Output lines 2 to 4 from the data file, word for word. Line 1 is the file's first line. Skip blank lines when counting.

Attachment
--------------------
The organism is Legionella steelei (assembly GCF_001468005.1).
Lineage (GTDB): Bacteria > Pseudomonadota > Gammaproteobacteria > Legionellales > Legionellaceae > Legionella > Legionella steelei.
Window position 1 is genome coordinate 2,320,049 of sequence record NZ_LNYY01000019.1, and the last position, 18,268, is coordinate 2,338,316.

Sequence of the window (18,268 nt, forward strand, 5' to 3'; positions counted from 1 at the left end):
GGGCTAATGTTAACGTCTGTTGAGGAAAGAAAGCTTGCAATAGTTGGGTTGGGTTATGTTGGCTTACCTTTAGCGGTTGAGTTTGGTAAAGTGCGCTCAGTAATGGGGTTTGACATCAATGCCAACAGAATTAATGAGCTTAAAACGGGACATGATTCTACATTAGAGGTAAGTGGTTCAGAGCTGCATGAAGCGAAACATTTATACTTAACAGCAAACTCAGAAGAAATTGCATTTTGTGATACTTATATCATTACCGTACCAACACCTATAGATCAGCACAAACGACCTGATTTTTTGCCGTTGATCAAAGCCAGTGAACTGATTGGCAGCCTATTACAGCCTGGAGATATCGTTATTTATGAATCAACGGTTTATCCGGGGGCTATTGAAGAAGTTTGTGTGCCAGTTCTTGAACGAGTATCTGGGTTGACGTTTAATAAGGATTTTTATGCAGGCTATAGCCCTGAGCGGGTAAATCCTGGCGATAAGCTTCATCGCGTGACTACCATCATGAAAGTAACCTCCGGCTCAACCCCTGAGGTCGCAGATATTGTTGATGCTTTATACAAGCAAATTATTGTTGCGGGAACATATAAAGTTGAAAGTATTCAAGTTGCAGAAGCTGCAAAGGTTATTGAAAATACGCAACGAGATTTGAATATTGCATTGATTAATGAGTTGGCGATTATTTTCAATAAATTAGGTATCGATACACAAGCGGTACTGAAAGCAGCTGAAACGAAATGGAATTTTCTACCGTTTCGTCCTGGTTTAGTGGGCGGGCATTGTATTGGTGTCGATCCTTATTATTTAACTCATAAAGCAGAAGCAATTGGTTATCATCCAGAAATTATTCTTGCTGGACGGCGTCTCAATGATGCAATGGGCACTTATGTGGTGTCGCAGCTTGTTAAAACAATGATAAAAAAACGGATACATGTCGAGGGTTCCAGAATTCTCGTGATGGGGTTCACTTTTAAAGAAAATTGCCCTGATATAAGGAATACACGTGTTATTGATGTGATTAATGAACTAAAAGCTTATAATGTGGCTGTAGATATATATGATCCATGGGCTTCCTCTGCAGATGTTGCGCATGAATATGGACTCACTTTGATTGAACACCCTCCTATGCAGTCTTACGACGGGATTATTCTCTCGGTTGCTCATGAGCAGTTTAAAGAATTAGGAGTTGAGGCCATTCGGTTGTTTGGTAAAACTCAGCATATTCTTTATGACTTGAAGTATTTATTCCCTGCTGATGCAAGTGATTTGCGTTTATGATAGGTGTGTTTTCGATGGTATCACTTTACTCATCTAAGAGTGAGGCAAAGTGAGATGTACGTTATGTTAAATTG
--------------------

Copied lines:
Lineage (GTDB): Bacteria > Pseudomonadota > Gammaproteobacteria > Legionellales > Legionellaceae > Legionella > Legionella steelei.
Window position 1 is genome coordinate 2,320,049 of sequence record NZ_LNYY01000019.1, and the last position, 18,268, is coordinate 2,338,316.

Sequence of the window (18,268 nt, forward strand, 5' to 3'; positions counted from 1 at the left end):